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House Ethics chairman moves to expel Rep. George Santos from Congress

Rep. George Santos

The chairman of the House Ethics Committee on Friday filed a motion to expel Rep. George Santos from Congress, one day after the committee released a report accusing the New York Republican of breaking the law.

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Rep. Michael Guest, R-Miss., filed the motion, saying in a statement, “The evidence uncovered in the Ethics Committee’s Investigative Subcommittee investigation is more than sufficient to warrant punishment and the most appropriate punishment, is expulsion.”

The resolution can be considered after the House returns from its Thanksgiving holiday break on Nov. 28, according to The Washington Post.

Santos announced Thursday that he will not seek a second term in Congress after the House Ethics Committee released a scathing report accusing him of criminal conduct, including stealing from his campaign and lying to donors and federal election officials.

The committee said it referred “substantial evidence of potential violations of federal criminal law to the Department of Justice for such further action as it deems appropriate.”

In a statement on social media, Santos called the committee’s report “biased,” characterizing it as “a disgusting politicized smear that shows the depths of how low our federal government has sunk.”

According to the report, Santos illegally used campaign funds to pay his bills, buy Botox treatments and make purchases at OnlyFans, Sephora and Hermes. He also used thousands of dollars to pay for a holiday in the Hamptons, a honeymoon in Las Vegas and multiple spa days.

The committee did not make a recommendation Thursday on whether to punish Santos for his alleged conduct, a decision Guest attributed to the lengthy process required to make a recommendation and “the intense public scrutiny surrounding Representative Santos and the ongoing activity at the DOJ, including indictments.”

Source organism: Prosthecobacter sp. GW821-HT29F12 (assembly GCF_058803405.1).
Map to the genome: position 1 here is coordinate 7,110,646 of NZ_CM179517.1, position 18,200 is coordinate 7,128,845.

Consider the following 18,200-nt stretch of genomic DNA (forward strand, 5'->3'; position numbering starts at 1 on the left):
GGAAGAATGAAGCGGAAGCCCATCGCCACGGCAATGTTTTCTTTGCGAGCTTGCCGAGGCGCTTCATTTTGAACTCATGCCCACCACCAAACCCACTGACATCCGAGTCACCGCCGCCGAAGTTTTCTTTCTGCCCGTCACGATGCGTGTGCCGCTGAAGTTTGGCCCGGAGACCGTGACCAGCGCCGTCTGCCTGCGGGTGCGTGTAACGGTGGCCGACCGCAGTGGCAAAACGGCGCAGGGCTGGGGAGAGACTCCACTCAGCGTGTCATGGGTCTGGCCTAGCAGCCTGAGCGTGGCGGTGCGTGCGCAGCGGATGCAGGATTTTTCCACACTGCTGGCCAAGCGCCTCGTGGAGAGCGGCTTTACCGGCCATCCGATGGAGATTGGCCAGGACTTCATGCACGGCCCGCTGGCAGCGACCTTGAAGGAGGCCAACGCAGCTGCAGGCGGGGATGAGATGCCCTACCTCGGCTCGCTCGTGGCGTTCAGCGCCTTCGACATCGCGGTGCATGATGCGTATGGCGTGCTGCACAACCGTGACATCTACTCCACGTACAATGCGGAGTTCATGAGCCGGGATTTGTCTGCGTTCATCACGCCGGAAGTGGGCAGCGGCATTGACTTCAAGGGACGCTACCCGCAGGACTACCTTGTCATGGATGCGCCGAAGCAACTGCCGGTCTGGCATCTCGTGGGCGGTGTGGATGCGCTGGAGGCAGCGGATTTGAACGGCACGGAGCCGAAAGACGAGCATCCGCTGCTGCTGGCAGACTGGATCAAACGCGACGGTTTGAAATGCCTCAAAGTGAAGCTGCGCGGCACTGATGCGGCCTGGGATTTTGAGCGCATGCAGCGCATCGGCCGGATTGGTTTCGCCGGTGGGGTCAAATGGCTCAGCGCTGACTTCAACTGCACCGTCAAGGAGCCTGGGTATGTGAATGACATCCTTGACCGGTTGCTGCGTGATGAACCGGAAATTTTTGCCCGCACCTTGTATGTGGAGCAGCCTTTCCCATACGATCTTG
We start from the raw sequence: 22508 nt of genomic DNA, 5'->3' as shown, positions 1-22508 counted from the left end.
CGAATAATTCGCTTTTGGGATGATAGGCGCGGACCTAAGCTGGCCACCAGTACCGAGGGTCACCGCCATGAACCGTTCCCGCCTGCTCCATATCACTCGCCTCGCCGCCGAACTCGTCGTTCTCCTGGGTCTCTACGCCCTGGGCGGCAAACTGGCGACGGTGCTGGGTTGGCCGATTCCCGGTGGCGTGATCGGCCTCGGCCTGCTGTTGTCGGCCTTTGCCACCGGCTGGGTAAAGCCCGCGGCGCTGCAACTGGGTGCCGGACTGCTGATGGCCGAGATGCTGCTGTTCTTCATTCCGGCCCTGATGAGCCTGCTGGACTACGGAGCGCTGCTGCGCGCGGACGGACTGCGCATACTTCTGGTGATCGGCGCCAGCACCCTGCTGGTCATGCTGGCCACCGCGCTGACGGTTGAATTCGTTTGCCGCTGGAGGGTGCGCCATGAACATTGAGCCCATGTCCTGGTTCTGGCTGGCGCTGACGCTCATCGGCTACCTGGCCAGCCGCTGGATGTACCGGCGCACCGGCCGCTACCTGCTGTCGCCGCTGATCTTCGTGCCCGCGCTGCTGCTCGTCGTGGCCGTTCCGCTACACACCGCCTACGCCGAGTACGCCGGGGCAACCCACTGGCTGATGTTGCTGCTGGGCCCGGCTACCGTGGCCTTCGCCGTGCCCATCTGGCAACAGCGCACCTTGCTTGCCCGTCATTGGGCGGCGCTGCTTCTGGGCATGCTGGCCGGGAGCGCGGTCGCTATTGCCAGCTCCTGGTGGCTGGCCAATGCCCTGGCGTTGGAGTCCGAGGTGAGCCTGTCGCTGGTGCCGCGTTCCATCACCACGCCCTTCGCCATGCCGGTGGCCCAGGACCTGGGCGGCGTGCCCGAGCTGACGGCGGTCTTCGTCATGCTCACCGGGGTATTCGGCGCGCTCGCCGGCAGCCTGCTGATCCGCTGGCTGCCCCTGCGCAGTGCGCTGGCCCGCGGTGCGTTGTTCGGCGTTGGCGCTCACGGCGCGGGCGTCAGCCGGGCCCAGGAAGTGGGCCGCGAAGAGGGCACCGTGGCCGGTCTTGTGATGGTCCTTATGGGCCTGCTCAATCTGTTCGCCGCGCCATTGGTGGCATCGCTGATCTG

Santos has resisted calls for his resignation since reports surfaced that he had lied about his background during his run for Congress. A subsequent federal investigation prompted several charges against Santos on allegations including fraud and money laundering.

The freshman lawmaker has denied the allegations and framed them as politically motivated.

Two of Santos’ former aides have pleaded guilty to federal charges connected with him. On Tuesday, one of his former fundraisers pleaded guilty to wire fraud after he was accused of impersonating an aide to former House Speaker Kevin McCarthy in a plot to garner donations for Santos’ congressional campaign.

Last month, Santos’ former campaign treasurer pleaded guilty to conspiring to defraud the federal government. Authorities said Nancy Marks submitted false reports to the Federal Election Commission to get support from Republican Party officials.